But a combination of economic and legal conditions in the current environment allows successful companies to delay going public, weakening the built-in release valve previously embedded in stock options. Today, companies are able to raise growing sums of money on private markets, (19) and regulatory changes including the Jumpstart Our Business Startups (JOBS) Act of 2012 have made it even easier for them to grow in size and valuation while staying private. (20) Thus, the lock-in effect of stock options might significantly impede the departure of much-needed entrepreneurial talent from the most successful private firms. The lock-in problem not only is unfortunate for the individual employees involved but also poses a threat to the efficiency of the regional economy. Companies' new ability to delay holding liquidity events might cause inefficient retention in large private companies and could hinder the creation of successful new startups. (21) This Note seeks to draw attention to the role stock options play in the allocation of talent in the startup labor market--specifically in the rise of Silicon Valley--and voices concern about the erosion of this important incentive.
This Note proceeds as follows. Part I highlights the serendipitous circumstances that gave birth to the now-common model of venture capital-backed startups and, consequently, to Silicon Valley. It then turns to the policy discussion surrounding noncompete enforcement stimulated by Silicon Valley's economic success.
Part II introduces the academic debate on noncompete enforcement. It first describes the conventional economic analysis of noncompete enforcement and then describes the new wisdom regarding the relationship between this retention tool and the suppression of innovation and economic growth. Finally, it examines the empirical evidence economists have begun to collect regarding the effects of noncompetes on economic growth, employee mobility, innovation, and entrepreneurship.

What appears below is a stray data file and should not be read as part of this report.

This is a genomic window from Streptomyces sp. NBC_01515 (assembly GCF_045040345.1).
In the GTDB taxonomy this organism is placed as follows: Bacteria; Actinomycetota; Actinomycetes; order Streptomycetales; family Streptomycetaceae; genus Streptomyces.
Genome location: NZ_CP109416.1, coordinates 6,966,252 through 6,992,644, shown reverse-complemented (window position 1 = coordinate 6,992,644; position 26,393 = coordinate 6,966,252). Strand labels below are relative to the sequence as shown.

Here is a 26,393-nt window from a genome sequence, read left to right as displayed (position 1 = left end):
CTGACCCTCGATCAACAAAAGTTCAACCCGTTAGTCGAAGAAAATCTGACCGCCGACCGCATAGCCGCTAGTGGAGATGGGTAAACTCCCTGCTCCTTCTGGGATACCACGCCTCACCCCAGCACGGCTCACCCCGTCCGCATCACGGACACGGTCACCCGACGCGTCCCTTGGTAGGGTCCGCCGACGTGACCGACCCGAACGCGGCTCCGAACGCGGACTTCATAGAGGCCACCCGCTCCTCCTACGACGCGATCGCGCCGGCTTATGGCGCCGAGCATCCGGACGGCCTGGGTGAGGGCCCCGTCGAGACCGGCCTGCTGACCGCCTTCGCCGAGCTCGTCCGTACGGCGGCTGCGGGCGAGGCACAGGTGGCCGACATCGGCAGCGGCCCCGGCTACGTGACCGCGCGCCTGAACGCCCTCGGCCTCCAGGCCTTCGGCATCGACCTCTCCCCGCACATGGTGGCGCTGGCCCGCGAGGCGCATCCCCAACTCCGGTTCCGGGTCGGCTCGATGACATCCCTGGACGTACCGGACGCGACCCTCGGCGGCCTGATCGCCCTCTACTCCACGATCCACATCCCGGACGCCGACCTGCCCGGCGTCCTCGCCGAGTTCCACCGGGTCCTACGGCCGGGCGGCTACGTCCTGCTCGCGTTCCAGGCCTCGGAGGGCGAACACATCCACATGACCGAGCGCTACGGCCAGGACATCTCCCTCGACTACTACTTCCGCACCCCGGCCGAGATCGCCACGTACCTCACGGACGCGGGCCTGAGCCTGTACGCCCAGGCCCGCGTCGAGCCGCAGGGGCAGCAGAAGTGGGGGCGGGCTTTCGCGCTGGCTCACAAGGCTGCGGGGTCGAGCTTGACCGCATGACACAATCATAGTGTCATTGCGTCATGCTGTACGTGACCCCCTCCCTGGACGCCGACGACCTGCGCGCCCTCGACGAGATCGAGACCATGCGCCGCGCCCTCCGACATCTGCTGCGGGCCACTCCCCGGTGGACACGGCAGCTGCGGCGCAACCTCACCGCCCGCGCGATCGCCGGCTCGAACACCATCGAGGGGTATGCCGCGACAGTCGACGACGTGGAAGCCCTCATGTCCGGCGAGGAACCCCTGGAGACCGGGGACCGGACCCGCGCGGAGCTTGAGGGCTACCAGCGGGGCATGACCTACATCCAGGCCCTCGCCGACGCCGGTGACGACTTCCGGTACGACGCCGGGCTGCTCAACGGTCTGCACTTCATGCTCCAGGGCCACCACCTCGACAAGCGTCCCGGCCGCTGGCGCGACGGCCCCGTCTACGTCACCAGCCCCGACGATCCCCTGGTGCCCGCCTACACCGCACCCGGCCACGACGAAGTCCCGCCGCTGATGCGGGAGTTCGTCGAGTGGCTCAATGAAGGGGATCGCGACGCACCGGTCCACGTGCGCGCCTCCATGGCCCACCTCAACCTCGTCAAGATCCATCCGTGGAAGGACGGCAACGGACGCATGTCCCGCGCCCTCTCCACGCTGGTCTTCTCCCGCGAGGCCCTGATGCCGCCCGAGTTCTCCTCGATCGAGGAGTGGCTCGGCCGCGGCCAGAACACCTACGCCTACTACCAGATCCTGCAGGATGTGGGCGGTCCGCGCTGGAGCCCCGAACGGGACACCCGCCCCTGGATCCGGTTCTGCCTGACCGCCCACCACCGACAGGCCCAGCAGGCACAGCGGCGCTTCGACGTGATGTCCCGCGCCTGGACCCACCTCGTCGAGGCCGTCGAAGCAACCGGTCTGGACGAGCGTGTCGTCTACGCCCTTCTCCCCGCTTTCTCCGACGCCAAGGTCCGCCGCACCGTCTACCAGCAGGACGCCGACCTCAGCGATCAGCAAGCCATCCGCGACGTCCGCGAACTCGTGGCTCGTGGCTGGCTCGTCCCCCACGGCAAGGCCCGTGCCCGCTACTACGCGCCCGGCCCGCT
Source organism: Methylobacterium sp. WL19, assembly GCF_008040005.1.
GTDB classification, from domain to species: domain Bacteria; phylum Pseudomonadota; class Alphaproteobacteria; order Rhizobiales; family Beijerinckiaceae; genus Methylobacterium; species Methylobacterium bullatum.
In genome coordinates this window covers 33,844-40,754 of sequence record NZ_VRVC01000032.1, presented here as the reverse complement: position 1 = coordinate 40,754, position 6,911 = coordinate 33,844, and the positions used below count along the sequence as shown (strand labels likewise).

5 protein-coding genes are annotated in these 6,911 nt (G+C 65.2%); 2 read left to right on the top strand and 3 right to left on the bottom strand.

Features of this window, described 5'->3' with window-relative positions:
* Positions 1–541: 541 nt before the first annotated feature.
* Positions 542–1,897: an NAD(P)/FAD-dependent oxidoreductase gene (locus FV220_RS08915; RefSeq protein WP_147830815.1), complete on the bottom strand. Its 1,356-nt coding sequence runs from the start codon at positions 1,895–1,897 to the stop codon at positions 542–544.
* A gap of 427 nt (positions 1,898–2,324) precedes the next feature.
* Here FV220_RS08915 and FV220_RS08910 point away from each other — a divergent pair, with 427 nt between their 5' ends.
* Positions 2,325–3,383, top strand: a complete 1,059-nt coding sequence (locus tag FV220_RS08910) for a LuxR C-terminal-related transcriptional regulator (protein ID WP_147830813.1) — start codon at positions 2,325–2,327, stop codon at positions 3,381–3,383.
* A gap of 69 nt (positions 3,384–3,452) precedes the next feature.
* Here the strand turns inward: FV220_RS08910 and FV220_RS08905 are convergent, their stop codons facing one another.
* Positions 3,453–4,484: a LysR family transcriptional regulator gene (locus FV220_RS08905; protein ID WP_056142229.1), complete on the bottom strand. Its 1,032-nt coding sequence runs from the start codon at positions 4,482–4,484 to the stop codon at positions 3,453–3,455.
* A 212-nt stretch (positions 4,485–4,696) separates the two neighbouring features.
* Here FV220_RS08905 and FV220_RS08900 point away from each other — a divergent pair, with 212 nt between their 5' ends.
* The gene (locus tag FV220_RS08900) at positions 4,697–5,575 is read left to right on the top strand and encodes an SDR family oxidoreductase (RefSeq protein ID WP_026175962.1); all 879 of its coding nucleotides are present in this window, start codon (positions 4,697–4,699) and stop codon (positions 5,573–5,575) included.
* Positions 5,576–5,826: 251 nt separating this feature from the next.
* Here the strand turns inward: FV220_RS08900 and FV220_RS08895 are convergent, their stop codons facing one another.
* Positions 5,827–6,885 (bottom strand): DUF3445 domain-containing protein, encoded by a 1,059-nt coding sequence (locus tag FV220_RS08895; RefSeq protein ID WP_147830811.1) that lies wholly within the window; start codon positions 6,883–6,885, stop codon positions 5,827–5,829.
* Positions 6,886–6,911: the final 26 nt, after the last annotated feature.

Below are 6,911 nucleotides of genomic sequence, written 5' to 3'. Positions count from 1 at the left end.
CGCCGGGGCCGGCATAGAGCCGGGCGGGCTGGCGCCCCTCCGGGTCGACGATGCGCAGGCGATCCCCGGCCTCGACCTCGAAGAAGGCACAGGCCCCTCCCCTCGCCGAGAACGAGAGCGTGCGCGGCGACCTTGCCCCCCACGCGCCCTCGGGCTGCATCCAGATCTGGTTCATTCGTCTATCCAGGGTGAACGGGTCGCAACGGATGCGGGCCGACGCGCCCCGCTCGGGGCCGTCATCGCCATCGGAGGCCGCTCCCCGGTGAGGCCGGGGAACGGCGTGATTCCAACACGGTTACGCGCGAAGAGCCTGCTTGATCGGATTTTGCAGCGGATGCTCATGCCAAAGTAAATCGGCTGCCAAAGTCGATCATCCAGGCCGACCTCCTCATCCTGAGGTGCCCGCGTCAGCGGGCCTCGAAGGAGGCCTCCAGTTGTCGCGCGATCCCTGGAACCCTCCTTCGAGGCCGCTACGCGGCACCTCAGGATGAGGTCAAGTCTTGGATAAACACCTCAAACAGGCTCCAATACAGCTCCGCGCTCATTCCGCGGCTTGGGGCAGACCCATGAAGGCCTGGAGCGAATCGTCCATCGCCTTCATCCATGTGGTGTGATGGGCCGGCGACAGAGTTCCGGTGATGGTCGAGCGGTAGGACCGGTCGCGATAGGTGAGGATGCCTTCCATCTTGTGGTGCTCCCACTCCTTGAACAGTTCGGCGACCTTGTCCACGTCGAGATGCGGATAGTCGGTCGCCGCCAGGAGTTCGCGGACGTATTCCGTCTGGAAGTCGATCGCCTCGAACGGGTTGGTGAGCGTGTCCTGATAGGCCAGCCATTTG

Part III sheds light on the missing link in the discussion regarding employee mobility and Silicon Valley's success--employee stock options. It starts with a brief historical review of the use of broad-based employee stock ownership in Silicon Valley. It then continues with a short technical overview of the gradual vesting schedule, the potentially heavy tax implications of exercising stock options, and how these system design features can suppress employee mobility.
Part IV, the heart of this Note, discusses the efficiency attributes of a startup labor market characterized by a noncompete ban and a favorable approach toward employee stock options. Stock options protect the company's initial investment in R&D and employee training--much like noncompete agreements do. However, unlike noncompetes, stock options have the selective effect of encouraging employee retention only when the match between the employee and the startup is efficient from the standpoint of the regional economy, and only for a limited duration (throughout the vesting schedule and as long as the company remains private).
Finally, Part V concludes with a cautionary message. It turns the spotlight on unintended side effects of recent changes in the economic and regulatory environment that allow startups to grow in size and valuation without going public. Companies' current tendency to delay liquidity events, such as IPOs or acquisitions, affects employee mobility due to the lock-in effect of stock options. Therefore, lack of liquidity for employees might impair the efficient allocation of talent that has characterized Silicon Valley for many years and hinder the distinctive attributes of this regional economy.
Silicon Valley's Birth and the Current Policy Debate
One could start telling the story of Silicon Valley at different points in time: At the dawn of the twentieth century when radio fans began to gather around the San Francisco Bay Area; (22) in 1937 when Stanford University School of Engineering graduate students William Hewlett and David Packard started a small electronics company in a Palo Alto garage; (23) a decade later when Stanford Dean of Engineering Frederick Terman managed to open a university-based technology incubator; (24) or in 1955 when William Shockley, one of the fathers of the transistor, left Bell Labs to start his own semiconductor business in Mountain View. (25) As with any attempt at periodization, the choice is somewhat arbitrary. However, for the purposes of this Note, the story starts when a group of employees chose to depart and compete with their former employer.
How It All Started
In 1957, a group of young...